Cana According To Micah is a very nice retelling of one of Jesus’ miracles from the viewpoint of a servant at the wedding in Cana.
In search of the last jug of wine that has gone missing, you encounter several characters from Jesus’ time and entourage, trying to get their help in understanding where the wine has gone. The puzzles almost all consist of talking to the right people at the right time.
I found the fact that there is no real theological depth to the conversations refreshing. After all, you’re a servant trying to solve a practical problem. Discussions about the deeper meaning of the dis- and re-appearance of the wine are for scolars in later centuries.
I really liked the setting. In spite of a really small map, I got the impression of a spacious house with a large number of wedding guests. There were some hints to the Jewish wedding customs at the time, but as you play a character from that time, most are only mentioned in passing.
After accomplishing one important task, a quote from the poet Coleridge pops up. Not only did this take me out of the time of the story, it also hid the game-text right after my last command. Annoying.
There are a few decision points where the story can branch. I did not replay to look at them as I was content with the one playthrough and the ending I got.
Hehe, interesting point. I have a feeling the practice of including quotes, usually at the start or end of a game, was of above average prevalence (if we say the average is the chance of picking up a random novel and finding it starts with a quote) amongst the Inform / 90s IF crowd. And so there’s a Z-Code Inform extension designed just for the purpose of displaying quotes prettily.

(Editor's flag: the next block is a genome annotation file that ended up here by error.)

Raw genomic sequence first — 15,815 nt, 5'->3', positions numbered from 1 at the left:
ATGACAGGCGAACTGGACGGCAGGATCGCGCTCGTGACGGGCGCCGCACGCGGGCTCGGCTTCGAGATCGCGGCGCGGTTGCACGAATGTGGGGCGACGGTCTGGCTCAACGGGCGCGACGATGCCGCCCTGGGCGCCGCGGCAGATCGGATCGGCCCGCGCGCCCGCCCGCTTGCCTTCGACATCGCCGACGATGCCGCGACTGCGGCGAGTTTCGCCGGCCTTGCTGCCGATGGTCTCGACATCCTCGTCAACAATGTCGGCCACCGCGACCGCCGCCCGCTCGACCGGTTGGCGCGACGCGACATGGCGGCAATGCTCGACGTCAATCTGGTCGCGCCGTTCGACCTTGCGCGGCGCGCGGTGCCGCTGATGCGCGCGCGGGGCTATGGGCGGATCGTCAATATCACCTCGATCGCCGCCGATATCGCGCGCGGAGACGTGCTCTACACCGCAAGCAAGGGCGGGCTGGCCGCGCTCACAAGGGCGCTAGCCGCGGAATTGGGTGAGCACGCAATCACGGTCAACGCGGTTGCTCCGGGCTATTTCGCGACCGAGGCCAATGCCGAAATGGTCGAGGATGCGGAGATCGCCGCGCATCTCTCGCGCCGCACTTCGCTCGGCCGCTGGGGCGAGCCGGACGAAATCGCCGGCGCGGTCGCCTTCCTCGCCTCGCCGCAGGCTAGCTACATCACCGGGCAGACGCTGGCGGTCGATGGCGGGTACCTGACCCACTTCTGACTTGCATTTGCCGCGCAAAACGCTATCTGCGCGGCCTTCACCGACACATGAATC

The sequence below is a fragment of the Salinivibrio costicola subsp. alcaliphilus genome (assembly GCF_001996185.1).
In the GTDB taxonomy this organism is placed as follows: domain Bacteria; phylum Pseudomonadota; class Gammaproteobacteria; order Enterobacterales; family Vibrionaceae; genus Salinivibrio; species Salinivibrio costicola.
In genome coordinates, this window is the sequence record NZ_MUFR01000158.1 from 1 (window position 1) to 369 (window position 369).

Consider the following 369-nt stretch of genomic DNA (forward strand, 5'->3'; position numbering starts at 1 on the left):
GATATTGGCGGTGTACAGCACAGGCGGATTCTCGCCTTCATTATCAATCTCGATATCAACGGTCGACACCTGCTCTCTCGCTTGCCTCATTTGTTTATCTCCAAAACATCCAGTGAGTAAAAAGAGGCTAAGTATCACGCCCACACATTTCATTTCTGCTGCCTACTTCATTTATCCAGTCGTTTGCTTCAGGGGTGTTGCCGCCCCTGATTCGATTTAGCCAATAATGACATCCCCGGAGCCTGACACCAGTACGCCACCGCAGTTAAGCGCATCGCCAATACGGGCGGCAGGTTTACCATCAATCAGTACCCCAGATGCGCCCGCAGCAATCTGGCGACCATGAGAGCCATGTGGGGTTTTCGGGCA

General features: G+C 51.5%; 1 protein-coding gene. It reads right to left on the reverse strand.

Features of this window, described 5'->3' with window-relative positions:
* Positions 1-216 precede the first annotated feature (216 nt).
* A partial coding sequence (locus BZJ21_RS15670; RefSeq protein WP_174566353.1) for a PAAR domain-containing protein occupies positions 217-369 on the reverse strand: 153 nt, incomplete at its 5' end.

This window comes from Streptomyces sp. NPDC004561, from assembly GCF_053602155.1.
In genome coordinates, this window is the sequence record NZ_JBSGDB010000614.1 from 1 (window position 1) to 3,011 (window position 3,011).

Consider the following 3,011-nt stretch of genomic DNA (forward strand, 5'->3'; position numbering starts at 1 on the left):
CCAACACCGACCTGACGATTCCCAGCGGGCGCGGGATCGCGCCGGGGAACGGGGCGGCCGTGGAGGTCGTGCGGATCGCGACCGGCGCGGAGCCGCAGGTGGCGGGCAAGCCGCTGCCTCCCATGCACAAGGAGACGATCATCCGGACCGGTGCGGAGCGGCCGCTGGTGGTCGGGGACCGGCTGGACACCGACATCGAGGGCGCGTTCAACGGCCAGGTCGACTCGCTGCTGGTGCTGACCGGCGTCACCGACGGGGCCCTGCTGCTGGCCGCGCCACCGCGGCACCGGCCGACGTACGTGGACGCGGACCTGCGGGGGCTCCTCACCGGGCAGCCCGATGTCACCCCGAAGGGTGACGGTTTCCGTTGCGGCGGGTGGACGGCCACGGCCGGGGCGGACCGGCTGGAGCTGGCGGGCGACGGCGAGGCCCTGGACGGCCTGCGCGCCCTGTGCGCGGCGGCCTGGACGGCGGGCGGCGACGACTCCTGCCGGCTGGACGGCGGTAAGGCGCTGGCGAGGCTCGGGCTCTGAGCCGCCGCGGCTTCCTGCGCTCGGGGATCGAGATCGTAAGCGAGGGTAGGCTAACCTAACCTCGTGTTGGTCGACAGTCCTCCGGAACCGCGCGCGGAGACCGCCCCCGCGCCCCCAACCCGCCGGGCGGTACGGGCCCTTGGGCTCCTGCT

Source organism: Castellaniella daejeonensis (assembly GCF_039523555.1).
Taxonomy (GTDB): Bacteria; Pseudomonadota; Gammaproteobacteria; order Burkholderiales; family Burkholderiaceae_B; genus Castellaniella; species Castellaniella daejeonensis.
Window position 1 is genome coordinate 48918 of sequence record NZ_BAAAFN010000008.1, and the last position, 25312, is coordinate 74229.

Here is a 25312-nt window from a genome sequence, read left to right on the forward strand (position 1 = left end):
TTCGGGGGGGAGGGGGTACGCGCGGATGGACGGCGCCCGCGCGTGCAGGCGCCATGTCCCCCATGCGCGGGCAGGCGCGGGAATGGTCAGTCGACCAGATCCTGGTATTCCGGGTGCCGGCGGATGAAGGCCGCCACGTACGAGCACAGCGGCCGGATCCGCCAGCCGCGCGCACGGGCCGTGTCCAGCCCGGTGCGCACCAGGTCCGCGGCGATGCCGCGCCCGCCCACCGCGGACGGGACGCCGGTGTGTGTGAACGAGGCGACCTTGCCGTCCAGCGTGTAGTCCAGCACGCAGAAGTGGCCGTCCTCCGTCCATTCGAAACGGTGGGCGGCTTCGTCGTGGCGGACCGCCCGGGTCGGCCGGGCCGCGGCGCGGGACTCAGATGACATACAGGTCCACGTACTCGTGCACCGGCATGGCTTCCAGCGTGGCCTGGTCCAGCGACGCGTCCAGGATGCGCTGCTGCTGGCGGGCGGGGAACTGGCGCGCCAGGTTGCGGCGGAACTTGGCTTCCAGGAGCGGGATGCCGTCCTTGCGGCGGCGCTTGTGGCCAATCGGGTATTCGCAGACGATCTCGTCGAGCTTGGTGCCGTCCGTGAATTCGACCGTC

Just want to add, that I once in a while have experienced that some text could not be read with one interpreter (e.g. Frotz) but it could be read with another (e.g. Lectrote). So perhaps it may not be the author’s fault but the interpreter.
Are you sure? He wrote Cana According to Micah. So my reason was – it required very few clicks and keypresses to go from there to his other games. And in the back of my mind, I had a feeling his games went back to the 90s.
I’ve played quite a few Christopher Huang games, mainly his SpeedIf entries, and they’re usually quite good. I haven’t finished ‘Cana According To Micah’ and ‘Muse’, simply because they were too big to play on my mobile phone and keep the map in my head.
On the subject of pop-up quotes, Graham Nelson seems to have an obsession with quotes and this obsession passed on to other authors in the 90s and beyond. Personally, I hate them and can’t recall one that seemed to have any relevance to the game.
The main reason I hate them is that they sometimes cause the interpreter to lock up on mobile phones. Maybe that has been fixed nowadays, but there were many games that I couldn’t play on the train travelling to and from work, simply because they had pop-up quotes. Mind you, I had similar problems with some of those in-game help menus, too.
While I don’t mind the pop-up quotes now, I did almost all my IF playing for the first few years on a phone and I hated the menus that you’re talking about (or ‘press any key’ but it doesn’t work on mobile). That’s the #1 reason I don’t use menus for help in any of my games, I don’t want others to suffer.
I tried to address some of the tech delivery and horrible-transcript problems of the venerable Menus extension with my remade versions, which are in the public library but not all that noticeable since the originals are still there, too. Around the time I made these, help menus per se went totally out of fashion. So my remakes have gone mostly unused, I think, and I never got any real feedback about whether they helped